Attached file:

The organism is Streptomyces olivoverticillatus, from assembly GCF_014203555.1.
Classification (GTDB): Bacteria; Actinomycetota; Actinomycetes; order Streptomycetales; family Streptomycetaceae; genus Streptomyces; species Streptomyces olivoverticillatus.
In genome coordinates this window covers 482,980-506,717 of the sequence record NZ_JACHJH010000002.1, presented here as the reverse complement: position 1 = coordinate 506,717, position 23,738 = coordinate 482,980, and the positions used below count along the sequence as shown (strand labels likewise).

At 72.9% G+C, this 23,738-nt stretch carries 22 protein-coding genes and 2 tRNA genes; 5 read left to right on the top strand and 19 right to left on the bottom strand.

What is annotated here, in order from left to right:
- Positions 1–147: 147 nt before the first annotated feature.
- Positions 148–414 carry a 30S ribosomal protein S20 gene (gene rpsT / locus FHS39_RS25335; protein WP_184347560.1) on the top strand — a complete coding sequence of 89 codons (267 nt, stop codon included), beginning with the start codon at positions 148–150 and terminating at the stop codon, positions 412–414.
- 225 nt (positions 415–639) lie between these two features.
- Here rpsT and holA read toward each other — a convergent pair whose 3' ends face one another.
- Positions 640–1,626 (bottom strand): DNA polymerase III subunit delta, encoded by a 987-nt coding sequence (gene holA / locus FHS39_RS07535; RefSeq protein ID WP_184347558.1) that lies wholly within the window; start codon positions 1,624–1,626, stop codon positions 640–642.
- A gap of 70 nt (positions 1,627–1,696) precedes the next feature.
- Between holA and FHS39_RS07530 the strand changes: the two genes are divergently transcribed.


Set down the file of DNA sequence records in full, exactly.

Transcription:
The organism is Streptomyces olivoverticillatus, from assembly GCF_014203555.1.
Classification (GTDB): Bacteria; Actinomycetota; Actinomycetes; order Streptomycetales; family Streptomycetaceae; genus Streptomyces; species Streptomyces olivoverticillatus.
In genome coordinates this window covers 482,980-506,717 of the sequence record NZ_JACHJH010000002.1, presented here as the reverse complement: position 1 = coordinate 506,717, position 23,738 = coordinate 482,980, and the positions used below count along the sequence as shown (strand labels likewise).

At 72.9% G+C, this 23,738-nt stretch carries 22 protein-coding genes and 2 tRNA genes; 5 read left to right on the top strand and 19 right to left on the bottom strand.

What is annotated here, in order from left to right:
- Positions 1–147: 147 nt before the first annotated feature.
- Positions 148–414 carry a 30S ribosomal protein S20 gene (gene rpsT / locus FHS39_RS25335; protein WP_184347560.1) on the top strand — a complete coding sequence of 89 codons (267 nt, stop codon included), beginning with the start codon at positions 148–150 and terminating at the stop codon, positions 412–414.
- 225 nt (positions 415–639) lie between these two features.
- Here rpsT and holA read toward each other — a convergent pair whose 3' ends face one another.
- Positions 640–1,626 (bottom strand): DNA polymerase III subunit delta, encoded by a 987-nt coding sequence (gene holA / locus FHS39_RS07535; RefSeq protein ID WP_184347558.1) that lies wholly within the window; start codon positions 1,624–1,626, stop codon positions 640–642.
- A gap of 70 nt (positions 1,627–1,696) precedes the next feature.
- Between holA and FHS39_RS07530 the strand changes: the two genes are divergently transcribed.